Morrison's Pensions

Pension Application for Matthias Riker

Declaration in order to obtain the benefit of the Act of Congress passed June 7th 1832.
State of New York
City and County of New York SS.
            On this twelfth day of November in the year of our Lord one thousand eight hundred and thirty tow personally appeared before the Justices of the Court of General service of the Peace, in and for the city and County of New York, now sitting Matthias Riker, a resident of the City in the County and State of New York, aged seventy six years, who being first sworn according to law doth on his oath make the following declaration in order to obtain the benefit of the act of Congress passed June 7th 1832.
            That he was born September 10th 1756, at Rockland County of Rockland, and State of new York, that after his birth and before the Revolutionary War, a division line was run between the State of New Hersey and New York, by which Rockland is now in Bergen County, State of New Jersey, about one mile from the line that the above record of his age is in the family Bible now in the possession of his sister-in-law Maria Blauvelt, that he was living at Rockland when the war commenced and in the second year after the peace came to the City of New York where he has resided over since.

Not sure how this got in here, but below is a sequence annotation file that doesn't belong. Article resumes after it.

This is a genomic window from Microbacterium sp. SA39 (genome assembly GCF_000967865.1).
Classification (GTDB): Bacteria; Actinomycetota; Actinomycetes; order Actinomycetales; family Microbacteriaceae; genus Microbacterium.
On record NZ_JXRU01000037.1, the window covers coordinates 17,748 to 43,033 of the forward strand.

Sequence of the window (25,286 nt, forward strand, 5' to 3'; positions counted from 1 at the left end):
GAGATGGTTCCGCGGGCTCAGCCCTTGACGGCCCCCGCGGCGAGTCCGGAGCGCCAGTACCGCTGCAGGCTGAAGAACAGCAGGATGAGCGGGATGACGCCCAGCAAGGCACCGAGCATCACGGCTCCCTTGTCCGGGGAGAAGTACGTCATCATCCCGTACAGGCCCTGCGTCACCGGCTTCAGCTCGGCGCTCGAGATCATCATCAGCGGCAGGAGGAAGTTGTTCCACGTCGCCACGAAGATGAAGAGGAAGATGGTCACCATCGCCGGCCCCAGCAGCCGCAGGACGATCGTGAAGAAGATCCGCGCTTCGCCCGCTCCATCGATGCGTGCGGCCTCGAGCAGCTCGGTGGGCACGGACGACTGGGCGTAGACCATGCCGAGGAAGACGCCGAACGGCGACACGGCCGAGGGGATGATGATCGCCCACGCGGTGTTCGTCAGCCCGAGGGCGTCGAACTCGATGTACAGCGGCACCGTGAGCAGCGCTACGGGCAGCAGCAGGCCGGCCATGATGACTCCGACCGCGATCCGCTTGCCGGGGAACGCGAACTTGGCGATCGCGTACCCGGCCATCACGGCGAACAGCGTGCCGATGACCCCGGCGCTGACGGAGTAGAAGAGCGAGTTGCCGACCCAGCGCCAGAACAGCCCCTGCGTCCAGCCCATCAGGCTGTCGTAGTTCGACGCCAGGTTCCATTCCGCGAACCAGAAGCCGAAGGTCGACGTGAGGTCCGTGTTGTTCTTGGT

That he entered the service of the United States under Captain Harings in the year 1776, when he with his company marched from Rockland to Harsiming, where they laid when the enemy were landing at Staten Island.  That they went over to the City of New York where they staid two or three weeks.  That there were two or three other companies with their captains, at New York, but he forgets their names.  That he also met there a great number of Continental troops, but he has no recollection of the names of their officers.  That he had his Major and Colonel but has forgotten their names, that being discharged he went home to Rockland.   That he does not recollect the month he enlisted his services, but that he served therein a period of about six weeks.